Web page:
I find it interesting when visitors come to the garden and tell of their experiences through their eyes. Recently we had a visit from the Dunedin Rhododendron Group and one of their members, Susan Yule, wrote the following description of Frensham, which will be shared with her group’s members. Susan has generously allowed me to republish this.
“Margaret Long, Frensham Gardens, 139 Old Tai Tapu Road, Kennedy’s Bush, Christchurch
A long driveway lined with lime-trees led us to this impressive and extensive English-style, 3-acre garden nestled below the western slopes of the Canterbury Port Hills. Named after the classic red rose, ‘Frensham’, (a favourite of Margaret’s father), this 24-year-old country garden has been thoughtfully and artistically laid out with special regard to colour, texture, filtered light and plant selection. Margaret has skilfully created a beautifully integrated series of spaces, each with its own special character. Our hostess was gracious and welcoming, and we were encouraged to learn that this very knowledgeable plantswoman and skilful designer started with very little gardening experience. Now, having created something beautiful with her garden, her passion is to share it with others.
With spring not yet in full bloom at the time of our visit, we could clearly see the framework and structure of the garden. There was a striking contrast between the informality of the perimeter woodland area and the more formal spaces closer to the house. In the woodland, we wandered along winding paths, enjoying the spring bulbs, hellebores, camellias, rhododendrons, hostas, bluebells, maples, a carpet of cream Symphytum tuberosum and other shade-loving plants. Particularly eye-catching here was the lemon magnolia “Elizabeth”. Offsetting the dappled light of the woodland was the formality of the gardens and structures adjacent to the house – the parterre, the clipped Buxus edgings, the lone Robinia pseudoacacia in front of the house surrounded by an orderly grove of Prunus serrula, planted and appreciated more for their rich coppery bark than their flowers, the mound of bay trees, the pergola walk with Trachelospermum jasminoides growing up supporting posts, the beautifully groomed and productive potager, the living willow woven trellis, the brick & tile summer-house, just to mention a few.Altogether a most inspiring and beautiful garden which we felt privileged to visit.”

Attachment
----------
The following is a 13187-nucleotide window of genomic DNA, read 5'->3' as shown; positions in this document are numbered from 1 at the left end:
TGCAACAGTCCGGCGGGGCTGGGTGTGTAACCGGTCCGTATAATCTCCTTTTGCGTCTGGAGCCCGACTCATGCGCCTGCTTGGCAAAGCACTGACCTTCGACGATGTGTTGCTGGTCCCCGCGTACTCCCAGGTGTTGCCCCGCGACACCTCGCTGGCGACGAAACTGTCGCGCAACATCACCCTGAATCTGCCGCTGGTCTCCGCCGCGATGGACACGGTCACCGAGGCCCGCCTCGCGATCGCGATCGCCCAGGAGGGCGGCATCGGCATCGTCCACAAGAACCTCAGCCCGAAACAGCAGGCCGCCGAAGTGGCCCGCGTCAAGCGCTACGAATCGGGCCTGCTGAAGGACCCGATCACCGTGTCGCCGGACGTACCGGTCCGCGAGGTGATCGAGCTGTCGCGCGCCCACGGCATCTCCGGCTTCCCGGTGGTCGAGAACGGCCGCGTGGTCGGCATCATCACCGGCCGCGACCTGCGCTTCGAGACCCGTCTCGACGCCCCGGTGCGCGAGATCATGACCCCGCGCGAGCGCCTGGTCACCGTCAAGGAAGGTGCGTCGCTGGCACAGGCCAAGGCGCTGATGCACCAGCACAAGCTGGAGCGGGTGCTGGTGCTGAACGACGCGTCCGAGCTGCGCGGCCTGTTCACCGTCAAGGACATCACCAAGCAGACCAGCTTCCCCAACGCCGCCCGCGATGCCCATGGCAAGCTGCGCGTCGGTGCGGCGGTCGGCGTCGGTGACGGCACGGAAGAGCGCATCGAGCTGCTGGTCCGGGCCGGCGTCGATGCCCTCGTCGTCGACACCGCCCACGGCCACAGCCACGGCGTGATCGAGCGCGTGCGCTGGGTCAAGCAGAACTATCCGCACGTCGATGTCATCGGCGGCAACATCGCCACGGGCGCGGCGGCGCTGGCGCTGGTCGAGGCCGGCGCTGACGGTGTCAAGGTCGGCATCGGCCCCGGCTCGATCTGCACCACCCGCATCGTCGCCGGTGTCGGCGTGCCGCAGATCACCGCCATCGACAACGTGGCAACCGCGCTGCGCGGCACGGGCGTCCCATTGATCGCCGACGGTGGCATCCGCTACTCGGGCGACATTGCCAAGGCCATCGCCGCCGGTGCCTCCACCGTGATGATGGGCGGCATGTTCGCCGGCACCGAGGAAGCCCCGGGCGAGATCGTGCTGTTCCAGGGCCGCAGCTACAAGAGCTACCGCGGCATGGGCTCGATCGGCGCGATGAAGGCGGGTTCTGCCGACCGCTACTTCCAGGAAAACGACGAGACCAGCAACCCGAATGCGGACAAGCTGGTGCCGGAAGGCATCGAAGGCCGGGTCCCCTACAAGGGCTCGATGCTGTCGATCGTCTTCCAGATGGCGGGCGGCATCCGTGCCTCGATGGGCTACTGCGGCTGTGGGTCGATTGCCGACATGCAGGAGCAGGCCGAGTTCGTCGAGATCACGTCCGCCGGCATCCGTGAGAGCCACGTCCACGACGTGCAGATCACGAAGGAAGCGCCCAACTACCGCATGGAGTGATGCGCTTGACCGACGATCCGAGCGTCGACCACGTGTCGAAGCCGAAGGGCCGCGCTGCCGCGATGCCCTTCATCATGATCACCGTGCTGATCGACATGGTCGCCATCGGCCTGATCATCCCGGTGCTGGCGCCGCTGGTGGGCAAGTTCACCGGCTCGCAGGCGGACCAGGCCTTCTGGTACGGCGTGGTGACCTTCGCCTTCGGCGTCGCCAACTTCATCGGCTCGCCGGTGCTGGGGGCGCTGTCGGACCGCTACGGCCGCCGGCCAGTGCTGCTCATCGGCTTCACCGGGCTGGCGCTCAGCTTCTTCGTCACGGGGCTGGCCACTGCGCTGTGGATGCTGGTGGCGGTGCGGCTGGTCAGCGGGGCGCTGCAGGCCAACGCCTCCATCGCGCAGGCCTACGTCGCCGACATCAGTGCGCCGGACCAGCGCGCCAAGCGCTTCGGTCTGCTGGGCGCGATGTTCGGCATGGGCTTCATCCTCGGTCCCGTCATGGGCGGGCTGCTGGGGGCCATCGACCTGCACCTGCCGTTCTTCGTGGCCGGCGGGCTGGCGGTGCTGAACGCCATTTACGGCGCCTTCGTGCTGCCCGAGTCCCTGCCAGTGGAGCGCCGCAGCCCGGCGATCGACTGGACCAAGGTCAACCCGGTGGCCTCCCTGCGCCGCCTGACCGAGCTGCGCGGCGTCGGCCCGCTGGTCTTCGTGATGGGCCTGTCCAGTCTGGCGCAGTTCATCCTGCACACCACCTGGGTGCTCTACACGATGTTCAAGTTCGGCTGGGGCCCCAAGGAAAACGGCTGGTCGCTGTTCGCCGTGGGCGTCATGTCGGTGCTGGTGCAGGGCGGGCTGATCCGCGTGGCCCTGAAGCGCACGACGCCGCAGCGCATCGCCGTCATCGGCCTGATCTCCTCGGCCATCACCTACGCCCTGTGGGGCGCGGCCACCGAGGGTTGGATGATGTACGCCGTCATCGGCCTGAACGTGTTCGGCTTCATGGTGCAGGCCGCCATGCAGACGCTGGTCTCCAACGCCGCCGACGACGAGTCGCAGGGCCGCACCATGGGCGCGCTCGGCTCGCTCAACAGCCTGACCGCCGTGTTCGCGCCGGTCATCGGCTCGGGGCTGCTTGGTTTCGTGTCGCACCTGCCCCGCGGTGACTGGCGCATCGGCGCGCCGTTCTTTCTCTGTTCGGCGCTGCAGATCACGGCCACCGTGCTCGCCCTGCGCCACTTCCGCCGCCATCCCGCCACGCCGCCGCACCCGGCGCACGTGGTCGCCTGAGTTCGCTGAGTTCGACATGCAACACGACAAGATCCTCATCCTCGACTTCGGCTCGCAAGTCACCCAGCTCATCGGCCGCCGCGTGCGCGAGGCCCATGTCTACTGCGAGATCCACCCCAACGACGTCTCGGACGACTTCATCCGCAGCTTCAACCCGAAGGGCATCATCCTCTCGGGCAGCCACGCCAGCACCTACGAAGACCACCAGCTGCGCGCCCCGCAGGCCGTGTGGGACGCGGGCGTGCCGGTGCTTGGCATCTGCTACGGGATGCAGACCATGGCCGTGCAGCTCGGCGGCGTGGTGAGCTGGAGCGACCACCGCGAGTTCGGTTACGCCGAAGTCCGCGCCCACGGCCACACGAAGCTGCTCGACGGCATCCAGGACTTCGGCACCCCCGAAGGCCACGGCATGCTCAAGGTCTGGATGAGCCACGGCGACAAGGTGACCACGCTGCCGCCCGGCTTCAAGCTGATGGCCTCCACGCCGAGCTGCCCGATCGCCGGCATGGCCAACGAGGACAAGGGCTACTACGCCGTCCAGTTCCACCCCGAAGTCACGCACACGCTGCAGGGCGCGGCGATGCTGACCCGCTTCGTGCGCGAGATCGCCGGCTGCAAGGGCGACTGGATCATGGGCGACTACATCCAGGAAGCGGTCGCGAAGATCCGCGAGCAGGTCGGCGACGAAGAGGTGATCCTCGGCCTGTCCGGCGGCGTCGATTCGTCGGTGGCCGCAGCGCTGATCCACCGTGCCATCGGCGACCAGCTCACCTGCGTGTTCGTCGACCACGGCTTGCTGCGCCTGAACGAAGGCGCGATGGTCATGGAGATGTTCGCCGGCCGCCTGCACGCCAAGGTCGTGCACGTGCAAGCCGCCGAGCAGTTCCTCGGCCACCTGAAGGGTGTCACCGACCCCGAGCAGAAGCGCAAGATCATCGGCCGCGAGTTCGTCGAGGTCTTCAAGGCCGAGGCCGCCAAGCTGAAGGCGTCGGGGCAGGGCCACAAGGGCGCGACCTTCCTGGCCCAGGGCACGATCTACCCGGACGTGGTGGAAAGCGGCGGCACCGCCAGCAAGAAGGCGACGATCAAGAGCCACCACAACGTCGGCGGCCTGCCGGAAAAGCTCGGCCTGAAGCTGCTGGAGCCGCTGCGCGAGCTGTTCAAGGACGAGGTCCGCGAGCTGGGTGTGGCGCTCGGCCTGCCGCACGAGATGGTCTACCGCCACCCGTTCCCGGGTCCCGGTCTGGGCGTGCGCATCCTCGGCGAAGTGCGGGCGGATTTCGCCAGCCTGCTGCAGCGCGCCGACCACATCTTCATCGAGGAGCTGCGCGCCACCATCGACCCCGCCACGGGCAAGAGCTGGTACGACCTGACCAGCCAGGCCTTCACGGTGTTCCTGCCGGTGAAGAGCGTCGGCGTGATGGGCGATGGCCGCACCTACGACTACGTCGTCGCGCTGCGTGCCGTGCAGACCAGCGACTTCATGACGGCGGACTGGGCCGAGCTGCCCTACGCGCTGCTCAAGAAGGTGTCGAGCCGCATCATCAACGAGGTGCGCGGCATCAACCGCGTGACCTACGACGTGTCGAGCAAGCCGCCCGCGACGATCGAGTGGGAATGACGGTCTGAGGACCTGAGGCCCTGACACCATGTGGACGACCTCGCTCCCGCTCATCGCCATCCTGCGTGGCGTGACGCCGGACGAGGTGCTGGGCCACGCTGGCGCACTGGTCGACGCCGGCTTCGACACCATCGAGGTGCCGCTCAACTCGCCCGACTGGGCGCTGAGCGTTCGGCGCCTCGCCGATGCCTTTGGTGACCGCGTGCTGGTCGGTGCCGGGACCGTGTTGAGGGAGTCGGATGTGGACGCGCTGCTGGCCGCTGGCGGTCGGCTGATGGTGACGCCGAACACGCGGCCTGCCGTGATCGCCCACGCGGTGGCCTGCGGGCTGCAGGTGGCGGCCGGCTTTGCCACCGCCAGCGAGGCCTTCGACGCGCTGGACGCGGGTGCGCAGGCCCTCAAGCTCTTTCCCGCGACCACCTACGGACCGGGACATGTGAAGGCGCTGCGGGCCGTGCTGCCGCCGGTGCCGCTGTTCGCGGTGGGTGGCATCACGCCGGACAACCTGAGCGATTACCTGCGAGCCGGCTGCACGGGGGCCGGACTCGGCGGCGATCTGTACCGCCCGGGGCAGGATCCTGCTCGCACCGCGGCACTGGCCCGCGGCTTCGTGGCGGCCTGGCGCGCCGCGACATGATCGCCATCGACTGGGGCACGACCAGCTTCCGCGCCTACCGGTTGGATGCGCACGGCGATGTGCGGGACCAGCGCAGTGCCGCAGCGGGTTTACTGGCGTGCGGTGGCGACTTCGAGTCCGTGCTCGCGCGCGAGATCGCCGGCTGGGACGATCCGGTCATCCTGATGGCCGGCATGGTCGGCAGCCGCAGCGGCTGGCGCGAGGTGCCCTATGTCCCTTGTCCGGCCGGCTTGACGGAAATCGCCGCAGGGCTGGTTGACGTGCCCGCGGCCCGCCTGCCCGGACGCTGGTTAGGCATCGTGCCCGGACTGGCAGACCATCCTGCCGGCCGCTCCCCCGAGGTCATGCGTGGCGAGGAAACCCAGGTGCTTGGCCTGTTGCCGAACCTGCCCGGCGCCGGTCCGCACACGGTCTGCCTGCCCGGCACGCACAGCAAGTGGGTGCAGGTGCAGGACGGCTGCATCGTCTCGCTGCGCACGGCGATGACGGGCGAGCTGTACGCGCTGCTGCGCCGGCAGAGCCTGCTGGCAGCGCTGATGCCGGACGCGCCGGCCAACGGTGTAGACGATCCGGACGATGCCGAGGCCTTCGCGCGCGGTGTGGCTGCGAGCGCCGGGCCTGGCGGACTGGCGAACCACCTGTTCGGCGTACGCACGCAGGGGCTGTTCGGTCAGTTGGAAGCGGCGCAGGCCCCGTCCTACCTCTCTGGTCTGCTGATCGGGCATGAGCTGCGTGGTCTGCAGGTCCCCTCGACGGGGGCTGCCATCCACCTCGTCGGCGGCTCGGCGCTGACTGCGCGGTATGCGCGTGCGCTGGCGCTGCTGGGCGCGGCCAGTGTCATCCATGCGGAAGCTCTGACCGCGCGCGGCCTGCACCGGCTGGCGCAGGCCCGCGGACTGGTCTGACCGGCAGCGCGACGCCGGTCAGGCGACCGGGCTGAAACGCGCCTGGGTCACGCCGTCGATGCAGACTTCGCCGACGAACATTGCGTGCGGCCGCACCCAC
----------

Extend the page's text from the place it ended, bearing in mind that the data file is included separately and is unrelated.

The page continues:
It is encouraging when our garden team reads this and we felt that Susan captured the essence of the garden superbly.
Gladiolus tristis has finished flowering in the garden. With its creamy lemon fragrant flowers flushed with soft green, this plant is gorgeous. In a fairly short time the plant clumps up and the fragrance in the garden is unbeatable. Try walking near it in the evening! Native to South Africa, Gladiolus tristis, with its rush-like stems, prefers an open situation. Often confused with Gladiolus ‘The Bride’, the latter flowers in late November and is white, preferring a similar situation. Our clump is flowering well but I notice that it is getting too much shade from a neighbouring plant, so some trimming back needs to be done.
Rosa ‘Lamarque’ is a Noisette climbing rose with the most luscious nodding white double flowers. The fragrance is fresh and lemony, making it most refreshing on a hot day. A repeat flowerer, this rose has grown against the front wall of the house for at least twenty years. R. ‘Lamarque’ is named after Jean Maximilien Lamarque, who was a French commander during the Napoleonic wars, and later a member of Parliament. Lamarque died in Paris on 1st June 1832 and in that same year, the French rose breeder Marechal produced the rose ‘Lamarque’.
Aesculus indica, the Indian or Horse Chestnut tree, is in flower. Bearing upright cone shaped flowers of pale pink, cream, and a hint of lemon, this tree is always admired. It has black chestnuts.
From Patsy Dart in Akaroa, I have the following request: “Talking of roses I wonder if you know the rose Treasure Trove, a rambler breed from Kiftsgate and Buff Beauty – strong growing (but not as strong as Kiftsgate) with the most beautiful bouquets of buds opening from pink/apricot and fading to cream with the most wonderful scent (single flowering). I wonder if you would know of anywhere I could get a plant as I would love to grow it here in Akaroa?” I made some suggestions to Patsy as to where she might find this rose but so far no luck. Can anyone please help? There have been some new books appearing which I will mention over the next two months. From our neighbours at Otahuna: